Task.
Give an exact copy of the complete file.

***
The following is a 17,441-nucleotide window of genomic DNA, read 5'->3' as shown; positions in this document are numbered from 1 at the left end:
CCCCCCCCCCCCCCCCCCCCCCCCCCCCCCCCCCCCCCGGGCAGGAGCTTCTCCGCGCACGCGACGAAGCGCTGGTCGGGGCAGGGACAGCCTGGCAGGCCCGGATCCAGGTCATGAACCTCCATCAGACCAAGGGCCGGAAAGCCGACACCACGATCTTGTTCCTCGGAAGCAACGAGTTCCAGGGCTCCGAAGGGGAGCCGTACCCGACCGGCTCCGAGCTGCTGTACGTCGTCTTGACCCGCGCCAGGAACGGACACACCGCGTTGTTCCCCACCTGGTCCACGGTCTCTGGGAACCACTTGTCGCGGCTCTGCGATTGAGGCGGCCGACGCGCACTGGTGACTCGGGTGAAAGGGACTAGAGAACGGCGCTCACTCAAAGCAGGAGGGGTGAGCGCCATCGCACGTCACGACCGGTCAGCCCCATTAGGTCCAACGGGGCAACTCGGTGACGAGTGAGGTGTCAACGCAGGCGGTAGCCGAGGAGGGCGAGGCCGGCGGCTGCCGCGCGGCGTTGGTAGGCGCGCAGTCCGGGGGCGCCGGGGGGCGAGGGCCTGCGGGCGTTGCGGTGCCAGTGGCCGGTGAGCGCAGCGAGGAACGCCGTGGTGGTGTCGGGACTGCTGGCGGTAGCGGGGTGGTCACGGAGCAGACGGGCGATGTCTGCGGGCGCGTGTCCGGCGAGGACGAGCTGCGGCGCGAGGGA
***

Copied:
The following is a 17,441-nucleotide window of genomic DNA, read 5'->3' as shown; positions in this document are numbered from 1 at the left end:
CCCCCCCCCCCCCCCCCCCCCCCCCCCCCCCCCCCCCCGGGCAGGAGCTTCTCCGCGCACGCGACGAAGCGCTGGTCGGGGCAGGGACAGCCTGGCAGGCCCGGATCCAGGTCATGAACCTCCATCAGACCAAGGGCCGGAAAGCCGACACCACGATCTTGTTCCTCGGAAGCAACGAGTTCCAGGGCTCCGAAGGGGAGCCGTACCCGACCGGCTCCGAGCTGCTGTACGTCGTCTTGACCCGCGCCAGGAACGGACACACCGCGTTGTTCCCCACCTGGTCCACGGTCTCTGGGAACCACTTGTCGCGGCTCTGCGATTGAGGCGGCCGACGCGCACTGGTGACTCGGGTGAAAGGGACTAGAGAACGGCGCTCACTCAAAGCAGGAGGGGTGAGCGCCATCGCACGTCACGACCGGTCAGCCCCATTAGGTCCAACGGGGCAACTCGGTGACGAGTGAGGTGTCAACGCAGGCGGTAGCCGAGGAGGGCGAGGCCGGCGGCTGCCGCGCGGCGTTGGTAGGCGCGCAGTCCGGGGGCGCCGGGGGGCGAGGGCCTGCGGGCGTTGCGGTGCCAGTGGCCGGTGAGCGCAGCGAGGAACGCCGTGGTGGTGTCGGGACTGCTGGCGGTAGCGGGGTGGTCACGGAGCAGACGGGCGATGTCTGCGGGCGCGTGTCCGGCGAGGACGAGCTGCGGCGCGAGGGA